Hezbollah

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File:Hizb1.jpg
The Hezbollah flag

Hezbollah (Arabic ‮حزب الله‬, meaning Party of God, for other designations or alternative spellings, see 'name' part of this article) is a political and military party in Lebanon founded in 1982 to fight Israel in southern Lebanon. It is regarded by many in the Arab and Muslim world as a legitimate militant Shia political party in Lebanon and by many in the Western world, by various non-Arab governments, and by the Israeli government as an Islamist terrorist or Islamic fundamentalist organization. In addition to its military wing, Hezbollah maintains a civilian arm, which runs hospitals, various news services, and eductional facilities.

Names

The word ‮حزب الله‬ is transliterated in a number of ways. A scientific transliteration would be hizbu' llah. Hezbollah' is used by CNN and the BBC. It is also written as Hizbullah, Hizballah, Hizbollah, Hezbullah, and Hizb Allah, which is used by Al-Jazeera. "Hizb" is correct for general Arabic pronunciation, "Hezb" is closer to Persian. The 'h' is sibilant in Arabic, but a normal 'h' sound in Persian.

Hezbollah has a military branch known as Al-Muqawwama al-Islamiyya (in English: the Islamic resistance), and is the possible sponsor of a number of lesser-known militant organizations, some of which may be little more than fronts for Hezbollah itself. These organizations include the Organization of the Oppressed, the Revolutionary Justice Organization, the Organization of Right Against Wrong, and Followers of the Prophet Muhammed. [source: Canada's United Nations Suppression of Terrorism Regulations (SCHEDULE 1), SOR/2001-360, Registration: 2 October, 2001][1]

Designations

Hezbollah has been designated as a terrorist organization by the United States [2] the United Kingdom [3], Canada [4][5] and Australia [6]; the U.S. Department of State notes that Hezbollah has killed more than 300 American citizens (over 200 of whom were U.S Marines in Lebanon.) Russia has only recently begun to draw up a list of organizations it classifies as terrorist, which may reflect that of the EU [7]. The European Union has designated Hezbollah's External Security Organization or international wing as "terrorist".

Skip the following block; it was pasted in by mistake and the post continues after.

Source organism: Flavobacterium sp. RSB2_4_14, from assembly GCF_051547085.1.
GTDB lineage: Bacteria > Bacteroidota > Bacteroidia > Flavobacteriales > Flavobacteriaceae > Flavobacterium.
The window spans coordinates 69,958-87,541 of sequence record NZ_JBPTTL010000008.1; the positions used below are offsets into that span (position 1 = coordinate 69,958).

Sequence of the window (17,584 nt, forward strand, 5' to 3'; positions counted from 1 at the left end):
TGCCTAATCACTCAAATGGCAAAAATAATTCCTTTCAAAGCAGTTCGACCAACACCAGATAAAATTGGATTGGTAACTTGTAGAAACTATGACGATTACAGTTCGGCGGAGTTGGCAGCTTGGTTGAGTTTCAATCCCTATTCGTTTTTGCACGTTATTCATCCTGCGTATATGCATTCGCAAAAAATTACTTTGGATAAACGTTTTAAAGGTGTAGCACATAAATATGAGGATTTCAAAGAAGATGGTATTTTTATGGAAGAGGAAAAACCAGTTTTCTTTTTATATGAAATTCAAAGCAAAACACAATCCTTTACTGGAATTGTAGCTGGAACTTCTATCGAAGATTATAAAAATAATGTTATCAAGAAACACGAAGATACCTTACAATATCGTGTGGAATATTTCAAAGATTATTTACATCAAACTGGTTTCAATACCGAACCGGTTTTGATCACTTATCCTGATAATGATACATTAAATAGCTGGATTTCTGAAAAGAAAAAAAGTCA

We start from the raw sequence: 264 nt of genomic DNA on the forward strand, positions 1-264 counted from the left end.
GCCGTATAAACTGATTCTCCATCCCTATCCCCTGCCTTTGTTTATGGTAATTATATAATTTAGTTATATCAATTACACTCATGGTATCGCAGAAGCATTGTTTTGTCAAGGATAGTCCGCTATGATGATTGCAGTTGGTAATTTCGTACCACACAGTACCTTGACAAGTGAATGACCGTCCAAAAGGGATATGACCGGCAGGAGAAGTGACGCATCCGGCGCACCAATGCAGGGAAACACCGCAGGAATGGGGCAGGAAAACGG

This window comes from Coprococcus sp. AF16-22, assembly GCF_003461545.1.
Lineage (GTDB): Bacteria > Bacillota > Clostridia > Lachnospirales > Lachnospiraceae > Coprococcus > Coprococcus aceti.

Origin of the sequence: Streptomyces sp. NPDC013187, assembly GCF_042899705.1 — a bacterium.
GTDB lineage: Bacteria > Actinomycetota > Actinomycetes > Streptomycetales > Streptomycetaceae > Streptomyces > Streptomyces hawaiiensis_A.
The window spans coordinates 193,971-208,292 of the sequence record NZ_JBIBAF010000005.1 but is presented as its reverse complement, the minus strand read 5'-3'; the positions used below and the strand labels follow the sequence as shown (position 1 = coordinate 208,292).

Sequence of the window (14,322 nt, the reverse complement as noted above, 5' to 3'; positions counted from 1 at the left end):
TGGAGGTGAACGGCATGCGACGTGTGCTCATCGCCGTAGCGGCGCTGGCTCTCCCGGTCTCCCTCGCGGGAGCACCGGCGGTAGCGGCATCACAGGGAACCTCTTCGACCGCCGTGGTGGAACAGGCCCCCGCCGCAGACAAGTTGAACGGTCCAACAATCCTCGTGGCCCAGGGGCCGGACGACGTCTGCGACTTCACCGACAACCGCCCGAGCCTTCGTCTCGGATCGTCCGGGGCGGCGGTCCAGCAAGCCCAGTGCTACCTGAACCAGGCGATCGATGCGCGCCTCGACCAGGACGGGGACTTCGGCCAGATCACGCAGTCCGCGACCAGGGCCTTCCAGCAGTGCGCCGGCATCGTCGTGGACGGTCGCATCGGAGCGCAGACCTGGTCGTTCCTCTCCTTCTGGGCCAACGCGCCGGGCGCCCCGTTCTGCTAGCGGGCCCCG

On March 10 2005 the European Parliament voted overwhelmingly (473 in favor 33 against) on a resolution branding Hezbollah in whole as a terrorist organization. The resolution stated that the "Parliament considers that clear evidence exists of terrorist activities by Hezbollah. The (EU) Council should take all necessary steps to curtail them"[8]. The EU has also decided to block Hezbollah's Al-Manar television from European satellites in order to enforce European regulations against "incitement to racial and/or religious hatred". [9] The United Nations has not included Hezbollah on its list of terrorist groups (which is just being drawn up). However it has called for the disbanding of Hezbollah's military wing in UN Security Council Resolution 1559.

Hezbollah has denounced some acts of terror, like the September 11 attacks[10] and the murder of Nick Berg[11]. As a stated aim of Hezbollah is the destruction of the state of Israel, it expresses support and sympathy for the [12] for the activities of Hamas and Islamic Jihad, Islamist terrorist groups responsible for violence and suicide attacks in Israel.

History

Origins

Hezbollah was formed from numerous other Lebanese Shia groups shortly after Israel's 1982 invasion, largely fought in mainly Shia southern Lebanon. The group was conceived by Iran, or at least was aided in its inception by the arrival in Lebanon of 1,500 Islamic revolutionary guards from Iran, three years after that country's own Islamic Revolution in 1979. Iran, as an Islamic republic — a Shia one — remains a close ally, financial backer, arms supplier and model for Hezbollah. Syria backs Hezbollah morally and has also supplied it with money and arms, such as Katyusha rockets. In return, Hezbollah protects Syria's interests in Lebanon and aligns with Syria in its confrontation with Israel over the occupation of the Golan Heights. [13]

One of the main objective of Hezbollah at the time was to spread the Iranian Revolution. Since then, the party has publicly declared that it will suspend its attempts to create an islamic state in Lebanon "because the conditions are not met". It remained underground for a number of years and did not make a public announcement of its existence till 1985, until which time its earliest members operated under the auspices of the "Lebanese National Resistance", an amalgam of forces united in their opposition to the Israeli invasion.

Hezbollah during the Lebanese war (1982-1990)

Combat Operations